throughput is less than or equal to maximum number of required work units. In networked systems or messaging
environments, the ability to operate at wire-speed is desired.
Although, throughput and
latency are used as central measurements, many other characteristics influence
- Memory footprint – how much
memory would a server require? The maximum value indicates the lowest server
- Variation in latency – How
stable is latency?
- How does the server handle sudden
spikes of requests?
- How does the server handle slow
clients? Slow clients may increase
latency by not removing workloads as fast as the workloads
are processed by the server.
Why performance matters?
Performance is a server
capacity measurement that influences operational cost and scale. There is a word that reoccurs with
performance: capacity planning. When an organization needs to setup a server,
the organization commonly establishes a target workload amount. The organization will provision enough
servers to process the target workload in a timely manner. The team may design the server
environment as multiple low-performance servers or running a smaller number of
As a rule of thumb, when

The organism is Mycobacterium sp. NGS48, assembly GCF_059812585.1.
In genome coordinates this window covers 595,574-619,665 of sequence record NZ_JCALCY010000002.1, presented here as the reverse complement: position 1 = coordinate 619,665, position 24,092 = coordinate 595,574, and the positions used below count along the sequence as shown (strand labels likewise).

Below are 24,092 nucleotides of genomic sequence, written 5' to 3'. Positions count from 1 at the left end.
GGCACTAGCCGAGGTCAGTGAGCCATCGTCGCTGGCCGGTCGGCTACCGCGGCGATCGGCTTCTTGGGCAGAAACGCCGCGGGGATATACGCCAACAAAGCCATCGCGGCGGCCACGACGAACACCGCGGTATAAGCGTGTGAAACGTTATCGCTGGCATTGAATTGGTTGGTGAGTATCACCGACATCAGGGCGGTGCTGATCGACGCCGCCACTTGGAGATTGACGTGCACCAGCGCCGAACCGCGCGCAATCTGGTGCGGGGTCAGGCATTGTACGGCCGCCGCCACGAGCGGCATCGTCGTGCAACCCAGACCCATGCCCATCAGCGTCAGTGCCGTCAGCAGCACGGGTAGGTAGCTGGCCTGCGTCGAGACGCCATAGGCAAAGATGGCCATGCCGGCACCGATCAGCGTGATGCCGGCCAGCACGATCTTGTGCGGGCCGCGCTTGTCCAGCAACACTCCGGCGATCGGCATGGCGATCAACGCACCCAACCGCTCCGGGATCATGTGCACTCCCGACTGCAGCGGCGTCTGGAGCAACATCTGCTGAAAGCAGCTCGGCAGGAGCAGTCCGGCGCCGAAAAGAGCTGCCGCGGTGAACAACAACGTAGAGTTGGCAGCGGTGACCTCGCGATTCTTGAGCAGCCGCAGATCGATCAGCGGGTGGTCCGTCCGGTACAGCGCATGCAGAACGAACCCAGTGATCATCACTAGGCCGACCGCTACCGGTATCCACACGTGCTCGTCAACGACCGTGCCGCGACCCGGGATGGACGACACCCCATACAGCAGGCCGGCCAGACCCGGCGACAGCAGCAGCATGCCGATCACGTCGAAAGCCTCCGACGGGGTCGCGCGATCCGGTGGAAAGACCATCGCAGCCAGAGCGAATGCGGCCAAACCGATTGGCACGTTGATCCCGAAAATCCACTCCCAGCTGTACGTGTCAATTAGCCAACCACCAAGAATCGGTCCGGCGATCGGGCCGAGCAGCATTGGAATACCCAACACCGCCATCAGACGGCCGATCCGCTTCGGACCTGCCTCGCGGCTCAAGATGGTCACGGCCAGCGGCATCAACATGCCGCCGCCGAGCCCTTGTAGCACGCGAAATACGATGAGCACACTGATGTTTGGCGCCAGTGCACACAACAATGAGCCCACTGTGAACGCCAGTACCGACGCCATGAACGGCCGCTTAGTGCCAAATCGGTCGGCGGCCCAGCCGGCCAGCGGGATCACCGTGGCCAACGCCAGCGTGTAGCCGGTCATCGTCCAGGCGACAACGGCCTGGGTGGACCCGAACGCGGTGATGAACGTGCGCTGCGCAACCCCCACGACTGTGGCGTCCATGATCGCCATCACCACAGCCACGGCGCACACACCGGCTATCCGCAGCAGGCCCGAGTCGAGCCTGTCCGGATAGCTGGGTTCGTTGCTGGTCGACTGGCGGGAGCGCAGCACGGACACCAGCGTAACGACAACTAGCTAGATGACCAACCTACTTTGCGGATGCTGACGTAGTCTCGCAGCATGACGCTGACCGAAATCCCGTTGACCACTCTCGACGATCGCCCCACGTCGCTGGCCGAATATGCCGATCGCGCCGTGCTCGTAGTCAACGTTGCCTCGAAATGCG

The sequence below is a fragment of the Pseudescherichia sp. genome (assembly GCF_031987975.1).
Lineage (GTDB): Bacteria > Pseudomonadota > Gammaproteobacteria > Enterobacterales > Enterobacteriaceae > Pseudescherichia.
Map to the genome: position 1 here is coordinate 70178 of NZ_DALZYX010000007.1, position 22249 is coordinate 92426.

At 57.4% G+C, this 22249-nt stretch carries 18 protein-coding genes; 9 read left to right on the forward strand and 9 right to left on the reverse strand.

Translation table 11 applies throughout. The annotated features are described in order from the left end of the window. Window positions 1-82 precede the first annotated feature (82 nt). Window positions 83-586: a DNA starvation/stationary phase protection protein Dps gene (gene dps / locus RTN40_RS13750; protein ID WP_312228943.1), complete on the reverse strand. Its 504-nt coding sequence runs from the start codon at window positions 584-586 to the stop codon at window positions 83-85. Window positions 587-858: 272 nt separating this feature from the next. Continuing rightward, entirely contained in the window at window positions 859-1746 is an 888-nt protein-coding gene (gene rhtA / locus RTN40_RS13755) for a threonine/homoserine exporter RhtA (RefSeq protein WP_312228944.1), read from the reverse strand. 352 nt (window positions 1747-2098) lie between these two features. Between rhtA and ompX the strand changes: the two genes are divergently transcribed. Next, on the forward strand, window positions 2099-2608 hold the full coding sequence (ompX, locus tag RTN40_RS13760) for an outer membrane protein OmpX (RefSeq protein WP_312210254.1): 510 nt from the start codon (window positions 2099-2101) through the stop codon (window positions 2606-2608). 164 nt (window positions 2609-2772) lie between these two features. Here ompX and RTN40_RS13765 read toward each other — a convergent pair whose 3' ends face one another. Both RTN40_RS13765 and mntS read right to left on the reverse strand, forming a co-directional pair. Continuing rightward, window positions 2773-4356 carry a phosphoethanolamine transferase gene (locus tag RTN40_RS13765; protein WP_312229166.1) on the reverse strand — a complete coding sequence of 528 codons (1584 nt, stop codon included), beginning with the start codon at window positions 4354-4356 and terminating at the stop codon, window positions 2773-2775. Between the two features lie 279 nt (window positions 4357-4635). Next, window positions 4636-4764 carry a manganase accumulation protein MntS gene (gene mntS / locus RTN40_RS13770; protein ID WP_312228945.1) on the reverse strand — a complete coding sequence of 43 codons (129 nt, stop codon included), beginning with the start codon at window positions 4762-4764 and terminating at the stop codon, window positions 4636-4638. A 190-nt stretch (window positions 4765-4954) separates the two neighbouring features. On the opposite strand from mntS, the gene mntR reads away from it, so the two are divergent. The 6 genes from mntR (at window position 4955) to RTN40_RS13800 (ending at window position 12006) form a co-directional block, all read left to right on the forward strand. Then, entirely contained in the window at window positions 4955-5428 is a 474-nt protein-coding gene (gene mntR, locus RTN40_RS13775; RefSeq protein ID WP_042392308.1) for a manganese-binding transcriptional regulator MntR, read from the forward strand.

organizations run fewer servers, the organization reduces cost and operational
effort. Increasing the number
of servers will increase the hardware cost, require additional administration
personnel, and increase solution and deployment architecture complexity. When the server performance has
improves, fewer servers are required, and total cost of ownership is decreased.
As most organizations cannot
afford to reject a subset of business requests, teams calculate capacity-planning
thresholds based on the projected maximum target workload. The first capacity
planning step is to establish how many servers are required to meet a projected
throughput within a given latency limit.
Against an ideal uniform workload, the capacity planning calculation is
straightforward. For example,
Here the celling function
rounds the value up.
For the ideal case, the other
performance aspects (i.e. memory, variability, client speed) do not impact the
required number of nodes. However, real life workloads are not uniform, and
teams commonly add resources to guard against variable load and environment
conditions. Often, operational monitoring indicates that systems require a
significant number of server resources (i.e. 3-5 times higher than ideal) to
buffer against real-world performance degradation conditions. However, a stable
operational environment enables teams to reduce the number of resources serving
as a buffer. Environment stability
and performance predictability are important solution characteristics.